Leonardo’s inspiration for the design of, for want of a better word, a tank, was the shell of the great turtle.
The tank’s cover, vaguely reminiscent of a turtle shell, was reinforced with metal plates slanted to deflect enemy fire. The sighting turret coordinated the firing of the cannons and the steering of the vehicle.
His invention, designed to move in any direction, as long as it was on even ground, was equipped with light cannons arranged on a circular platform on wheels to allow for a 360-degree firing range. Eight men inside could turn cranks to spin the wheels. Leonardo considered using horses but feared the animals might panic in a confined space.
The cranks went in opposite directions making the tank unworkable. It is inconceivable Leonardo was unaware of the engineering flaw. It was almost certainly intentional. A pacifist, he might have sabotaged his design to discourage the war machine from being built.
Visitors can go inside a life size mock up when they visit Château du Clos Lucé, Leonardo’s old home.
Read more about Leonardo da Vinci and his connection with the Loire Valley in Leonardo da Vinci: The Amboise Connection (available from Amazon).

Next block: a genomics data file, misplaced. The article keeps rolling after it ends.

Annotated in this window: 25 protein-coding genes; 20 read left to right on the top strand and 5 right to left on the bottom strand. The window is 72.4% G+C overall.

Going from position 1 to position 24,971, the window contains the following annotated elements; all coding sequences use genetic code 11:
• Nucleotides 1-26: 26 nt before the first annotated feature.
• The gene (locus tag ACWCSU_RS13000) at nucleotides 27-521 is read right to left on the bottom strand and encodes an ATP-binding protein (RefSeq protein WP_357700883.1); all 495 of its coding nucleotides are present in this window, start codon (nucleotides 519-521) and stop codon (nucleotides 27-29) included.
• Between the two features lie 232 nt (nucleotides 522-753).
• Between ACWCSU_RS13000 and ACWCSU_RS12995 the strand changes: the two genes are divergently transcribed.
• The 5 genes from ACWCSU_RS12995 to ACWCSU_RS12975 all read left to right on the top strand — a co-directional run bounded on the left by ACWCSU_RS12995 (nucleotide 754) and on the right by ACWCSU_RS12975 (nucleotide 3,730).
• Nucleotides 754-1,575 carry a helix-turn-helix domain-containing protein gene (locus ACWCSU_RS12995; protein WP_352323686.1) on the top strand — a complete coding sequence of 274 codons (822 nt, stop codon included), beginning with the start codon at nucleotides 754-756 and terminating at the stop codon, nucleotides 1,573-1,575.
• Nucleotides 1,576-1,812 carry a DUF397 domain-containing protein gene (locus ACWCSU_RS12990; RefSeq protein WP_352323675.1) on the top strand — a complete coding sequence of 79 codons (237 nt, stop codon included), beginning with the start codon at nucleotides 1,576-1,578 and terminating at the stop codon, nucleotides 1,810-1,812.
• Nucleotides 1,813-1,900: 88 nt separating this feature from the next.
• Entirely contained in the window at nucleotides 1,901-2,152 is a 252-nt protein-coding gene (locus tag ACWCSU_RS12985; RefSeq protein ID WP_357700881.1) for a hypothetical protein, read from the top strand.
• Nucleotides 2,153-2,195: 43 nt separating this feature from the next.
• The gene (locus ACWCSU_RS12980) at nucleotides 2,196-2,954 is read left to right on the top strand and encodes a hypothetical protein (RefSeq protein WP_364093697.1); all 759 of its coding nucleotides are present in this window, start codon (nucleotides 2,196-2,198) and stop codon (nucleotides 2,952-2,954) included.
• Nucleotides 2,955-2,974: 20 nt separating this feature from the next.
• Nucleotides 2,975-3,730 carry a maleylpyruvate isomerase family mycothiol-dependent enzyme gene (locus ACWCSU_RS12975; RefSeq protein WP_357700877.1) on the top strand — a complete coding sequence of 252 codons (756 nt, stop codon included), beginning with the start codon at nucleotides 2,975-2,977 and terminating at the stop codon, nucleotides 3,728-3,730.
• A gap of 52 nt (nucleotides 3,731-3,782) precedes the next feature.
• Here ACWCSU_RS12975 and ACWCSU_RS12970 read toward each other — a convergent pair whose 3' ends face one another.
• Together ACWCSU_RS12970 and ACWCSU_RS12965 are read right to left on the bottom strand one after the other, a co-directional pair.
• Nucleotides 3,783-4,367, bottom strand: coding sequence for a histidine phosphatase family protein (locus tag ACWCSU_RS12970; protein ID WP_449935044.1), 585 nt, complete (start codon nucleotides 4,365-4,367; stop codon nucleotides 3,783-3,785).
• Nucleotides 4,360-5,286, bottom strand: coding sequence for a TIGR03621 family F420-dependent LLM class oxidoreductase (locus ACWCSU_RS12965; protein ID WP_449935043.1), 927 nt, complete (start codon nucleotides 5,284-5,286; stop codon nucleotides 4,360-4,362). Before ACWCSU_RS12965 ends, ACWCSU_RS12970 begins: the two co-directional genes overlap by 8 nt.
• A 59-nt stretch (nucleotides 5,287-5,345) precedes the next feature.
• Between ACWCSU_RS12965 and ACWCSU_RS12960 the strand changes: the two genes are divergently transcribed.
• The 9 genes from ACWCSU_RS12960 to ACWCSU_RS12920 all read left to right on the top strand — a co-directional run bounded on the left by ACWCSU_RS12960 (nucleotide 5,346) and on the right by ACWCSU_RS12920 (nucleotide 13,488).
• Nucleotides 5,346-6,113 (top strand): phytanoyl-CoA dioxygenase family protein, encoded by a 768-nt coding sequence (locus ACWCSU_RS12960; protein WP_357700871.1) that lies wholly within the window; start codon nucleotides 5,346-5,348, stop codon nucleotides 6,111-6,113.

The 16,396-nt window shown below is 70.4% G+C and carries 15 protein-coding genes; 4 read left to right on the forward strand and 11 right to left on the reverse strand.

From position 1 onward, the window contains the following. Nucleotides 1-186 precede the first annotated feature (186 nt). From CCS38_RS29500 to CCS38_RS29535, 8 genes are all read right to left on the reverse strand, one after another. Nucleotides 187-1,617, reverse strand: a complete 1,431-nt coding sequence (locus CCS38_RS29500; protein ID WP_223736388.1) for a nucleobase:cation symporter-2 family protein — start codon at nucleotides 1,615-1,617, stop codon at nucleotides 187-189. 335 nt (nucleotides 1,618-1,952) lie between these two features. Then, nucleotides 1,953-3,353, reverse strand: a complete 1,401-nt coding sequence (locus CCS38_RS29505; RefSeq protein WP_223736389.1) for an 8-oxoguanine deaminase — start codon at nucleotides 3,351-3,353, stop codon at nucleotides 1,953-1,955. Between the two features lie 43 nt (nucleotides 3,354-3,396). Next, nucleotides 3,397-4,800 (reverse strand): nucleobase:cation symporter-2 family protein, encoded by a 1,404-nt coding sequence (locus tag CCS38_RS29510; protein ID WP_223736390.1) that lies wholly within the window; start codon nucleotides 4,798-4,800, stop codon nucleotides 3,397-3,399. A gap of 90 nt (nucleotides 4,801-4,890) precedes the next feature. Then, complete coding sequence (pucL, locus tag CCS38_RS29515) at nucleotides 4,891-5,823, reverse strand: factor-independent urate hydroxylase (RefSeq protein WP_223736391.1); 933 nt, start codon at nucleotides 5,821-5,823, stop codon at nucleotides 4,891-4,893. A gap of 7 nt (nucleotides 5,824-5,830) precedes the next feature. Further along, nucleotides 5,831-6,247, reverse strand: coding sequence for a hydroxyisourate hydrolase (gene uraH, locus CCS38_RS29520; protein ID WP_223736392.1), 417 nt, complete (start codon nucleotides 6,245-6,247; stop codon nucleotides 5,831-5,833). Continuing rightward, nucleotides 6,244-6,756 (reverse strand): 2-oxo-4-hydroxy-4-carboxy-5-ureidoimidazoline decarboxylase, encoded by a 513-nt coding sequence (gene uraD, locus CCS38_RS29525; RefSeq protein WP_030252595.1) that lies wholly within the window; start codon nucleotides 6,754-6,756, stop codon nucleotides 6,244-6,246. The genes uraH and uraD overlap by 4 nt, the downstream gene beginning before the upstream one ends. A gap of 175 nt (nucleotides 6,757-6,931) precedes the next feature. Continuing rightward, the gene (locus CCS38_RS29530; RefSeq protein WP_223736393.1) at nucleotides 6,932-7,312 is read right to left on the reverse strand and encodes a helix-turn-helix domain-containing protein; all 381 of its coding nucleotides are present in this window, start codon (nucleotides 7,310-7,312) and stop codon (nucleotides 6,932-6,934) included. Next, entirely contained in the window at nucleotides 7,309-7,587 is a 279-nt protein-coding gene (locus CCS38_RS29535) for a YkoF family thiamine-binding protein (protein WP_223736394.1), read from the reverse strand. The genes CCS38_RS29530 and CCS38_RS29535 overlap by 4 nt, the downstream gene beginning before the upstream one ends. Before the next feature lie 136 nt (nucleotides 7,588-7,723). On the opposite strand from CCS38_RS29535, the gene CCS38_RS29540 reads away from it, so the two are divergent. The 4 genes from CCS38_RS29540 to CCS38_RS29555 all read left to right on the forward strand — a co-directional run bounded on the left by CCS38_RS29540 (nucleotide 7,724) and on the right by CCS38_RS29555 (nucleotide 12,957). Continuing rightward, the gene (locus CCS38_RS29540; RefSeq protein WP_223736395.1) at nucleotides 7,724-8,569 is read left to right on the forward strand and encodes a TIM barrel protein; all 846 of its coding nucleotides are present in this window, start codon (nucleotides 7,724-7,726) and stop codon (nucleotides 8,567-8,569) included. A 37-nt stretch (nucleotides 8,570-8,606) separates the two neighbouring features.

The book was written to commemorate the 500th anniversary of Leonardo da Vinci’s death in 1519 at Clos Lucé, Amboise, France where he spent the last three years of his life.
Leonardo’s life began with his illegitimacy in Florence, fame and success in Milan, public humiliation in Rome and ended as the close friend of the most powerful king in Europe.
Post by Pamela
Pamela, a Graduate and Tutor in the History of Art, trained as a magazine journalist at the London College of Printing and has been a freelance writer for over twenty years. She has a passion for history and has published several books on various subjects. Click hear to see all of Pamela’s books.